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Spring Budget advances 5G strategy and broadband funding

The government has launched its 5G mobile strategy to coincide with Chancellor Philip Hammond’s Spring Budget, and has revealed more details of its planned broadband investment

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The government has revealed a new 5G mobile strategy alongside the Spring Budget, as it tries to take the first steps towards delivering its recently announced Industrial Strategy through the £23bn National Productivity Investment Fund (NPIF), which includes £740m for digital infrastructure.

In his Budget statement, Chancellor of the Exchequer Philip Hammond said the government would splash out on a National 5G Innovation Network to help test and demonstrate future 5G applications.

The first phase of this investment will see up to £16m ploughed into a “cutting edge” 5G facility that will be delivered through co-operation with 5G research institutions, such as the 5GIC project at the University of Surrey.

Within government, a new centre of 5G expertise will oversee the programme in collaboration with public and private sector organisations. Funding for future trials of 5G technology will be awarded “on a competitive basis”.

The 5G strategy document, which was also published on 8 March 2017, set out an in-depth view of how the government hopes to go about fostering the development of the future mobile networking standard, which promises significant benefits in terms of speed and capacity, and ensuring that the UK is well positioned to be a global leader in its development and deployment, particularly after Brexit.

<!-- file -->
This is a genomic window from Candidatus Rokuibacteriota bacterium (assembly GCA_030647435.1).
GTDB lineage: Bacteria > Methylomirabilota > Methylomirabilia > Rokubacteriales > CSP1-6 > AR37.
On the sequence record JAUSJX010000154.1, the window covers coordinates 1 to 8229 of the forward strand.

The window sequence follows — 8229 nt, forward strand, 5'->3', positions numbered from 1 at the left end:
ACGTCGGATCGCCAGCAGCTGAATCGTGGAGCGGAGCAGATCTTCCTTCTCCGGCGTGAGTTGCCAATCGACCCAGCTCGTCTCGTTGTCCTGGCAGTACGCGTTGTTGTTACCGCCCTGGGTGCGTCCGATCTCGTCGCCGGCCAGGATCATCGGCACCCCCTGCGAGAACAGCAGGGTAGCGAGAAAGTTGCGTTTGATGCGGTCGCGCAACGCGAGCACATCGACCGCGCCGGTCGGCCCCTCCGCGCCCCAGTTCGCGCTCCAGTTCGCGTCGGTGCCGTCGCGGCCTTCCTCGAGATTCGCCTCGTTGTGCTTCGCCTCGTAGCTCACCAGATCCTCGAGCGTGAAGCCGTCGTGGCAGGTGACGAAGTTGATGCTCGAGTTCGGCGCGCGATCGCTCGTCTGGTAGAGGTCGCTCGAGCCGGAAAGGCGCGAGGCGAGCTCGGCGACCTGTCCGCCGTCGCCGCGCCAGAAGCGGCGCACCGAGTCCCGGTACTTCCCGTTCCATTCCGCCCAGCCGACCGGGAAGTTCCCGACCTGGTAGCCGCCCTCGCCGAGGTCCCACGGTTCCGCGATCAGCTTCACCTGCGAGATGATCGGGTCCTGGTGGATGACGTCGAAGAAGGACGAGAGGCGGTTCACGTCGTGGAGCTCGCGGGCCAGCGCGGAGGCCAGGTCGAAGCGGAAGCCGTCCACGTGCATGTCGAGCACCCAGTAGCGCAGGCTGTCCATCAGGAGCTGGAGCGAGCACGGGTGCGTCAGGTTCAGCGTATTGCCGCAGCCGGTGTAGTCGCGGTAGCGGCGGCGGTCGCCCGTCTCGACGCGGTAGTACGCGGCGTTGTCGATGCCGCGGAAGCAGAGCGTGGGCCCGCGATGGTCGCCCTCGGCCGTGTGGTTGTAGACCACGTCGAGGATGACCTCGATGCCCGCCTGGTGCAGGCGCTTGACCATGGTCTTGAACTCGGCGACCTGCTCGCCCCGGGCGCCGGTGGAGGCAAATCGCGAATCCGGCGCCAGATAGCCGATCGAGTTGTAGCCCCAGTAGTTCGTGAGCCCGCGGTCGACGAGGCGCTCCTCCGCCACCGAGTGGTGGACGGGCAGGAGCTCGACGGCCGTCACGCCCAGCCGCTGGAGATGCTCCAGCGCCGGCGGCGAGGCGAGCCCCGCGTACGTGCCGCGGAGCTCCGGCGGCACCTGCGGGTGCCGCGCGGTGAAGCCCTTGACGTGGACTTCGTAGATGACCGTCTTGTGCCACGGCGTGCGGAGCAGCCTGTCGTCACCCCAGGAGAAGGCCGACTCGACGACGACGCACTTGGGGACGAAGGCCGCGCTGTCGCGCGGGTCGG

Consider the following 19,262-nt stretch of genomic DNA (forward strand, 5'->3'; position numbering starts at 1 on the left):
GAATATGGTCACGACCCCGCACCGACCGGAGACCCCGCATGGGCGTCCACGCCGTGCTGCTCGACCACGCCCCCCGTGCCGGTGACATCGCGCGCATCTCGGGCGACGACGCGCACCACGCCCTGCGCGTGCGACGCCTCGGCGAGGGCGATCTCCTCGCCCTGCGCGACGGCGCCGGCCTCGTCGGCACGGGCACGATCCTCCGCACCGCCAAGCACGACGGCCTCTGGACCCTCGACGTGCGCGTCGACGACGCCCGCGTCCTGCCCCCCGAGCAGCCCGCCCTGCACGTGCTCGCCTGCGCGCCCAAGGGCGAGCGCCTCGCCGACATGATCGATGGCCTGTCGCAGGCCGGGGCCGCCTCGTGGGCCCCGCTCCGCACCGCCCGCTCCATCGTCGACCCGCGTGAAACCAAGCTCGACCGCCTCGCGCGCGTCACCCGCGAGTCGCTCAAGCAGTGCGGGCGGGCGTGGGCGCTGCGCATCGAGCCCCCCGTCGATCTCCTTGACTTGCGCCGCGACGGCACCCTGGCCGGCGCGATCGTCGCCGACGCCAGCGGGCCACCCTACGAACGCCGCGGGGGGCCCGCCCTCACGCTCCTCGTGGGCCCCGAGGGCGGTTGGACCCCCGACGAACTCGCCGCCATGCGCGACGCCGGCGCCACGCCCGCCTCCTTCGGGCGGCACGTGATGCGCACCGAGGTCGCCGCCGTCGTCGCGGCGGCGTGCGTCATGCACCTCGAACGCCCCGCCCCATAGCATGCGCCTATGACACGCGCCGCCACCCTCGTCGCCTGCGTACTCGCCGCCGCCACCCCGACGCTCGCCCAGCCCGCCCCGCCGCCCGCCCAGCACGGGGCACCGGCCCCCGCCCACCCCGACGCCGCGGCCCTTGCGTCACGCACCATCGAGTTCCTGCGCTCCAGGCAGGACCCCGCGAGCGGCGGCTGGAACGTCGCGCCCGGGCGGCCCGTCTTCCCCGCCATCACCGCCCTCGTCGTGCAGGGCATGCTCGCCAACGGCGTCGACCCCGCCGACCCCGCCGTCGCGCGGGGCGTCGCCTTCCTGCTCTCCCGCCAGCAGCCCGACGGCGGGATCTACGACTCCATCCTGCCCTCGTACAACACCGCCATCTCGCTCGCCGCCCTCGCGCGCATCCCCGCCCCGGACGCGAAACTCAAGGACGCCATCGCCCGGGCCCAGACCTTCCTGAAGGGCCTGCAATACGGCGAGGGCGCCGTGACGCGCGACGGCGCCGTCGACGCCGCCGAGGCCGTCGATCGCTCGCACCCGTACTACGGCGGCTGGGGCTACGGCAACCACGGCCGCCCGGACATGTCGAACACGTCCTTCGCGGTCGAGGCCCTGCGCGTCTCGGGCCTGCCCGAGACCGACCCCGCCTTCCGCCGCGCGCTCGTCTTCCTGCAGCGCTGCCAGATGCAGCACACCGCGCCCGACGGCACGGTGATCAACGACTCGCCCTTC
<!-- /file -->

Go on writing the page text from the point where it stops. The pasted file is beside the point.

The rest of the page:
The government said it was focused on creating the best conditions for the market to develop and deploy 5G as quickly and efficiently as possible, but acknowledged that this was no easy task.

While the centre of expertise looks into use cases in both rural and urban areas, and tries to improve understanding of the economic realities of 5G deployment, the government will also work with Ofcom to develop a robust regulatory framework for 5G, examining areas such as how to incentivise the private sector to invest, the technicalities of infrastructure sharing, spectrum allocation, and network planning and building.

The strategy document also referred to the European Union’s (EU’s) own ambitious 5G plans, which tie into the Digital Single Market, and said that while the UK would actively take part in this initiative for as long as the country remained in the EU, the government was determined to ensure the UK’s voice was heard, and that it could continue to co-operate closely with the EU after Brexit.

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Li-Ke Huang, head of 5G research and technology at Cobham Wireless, said the plans to invest in 5G were vital for the UK to retain its position as a digital leader in Europe.

“Research and development centres in the UK are already actively involved in validating core 5G technologies and testing their performance – but we need continual investment to support its evolution, looking at everything from chipsets to network performance,” said Huang.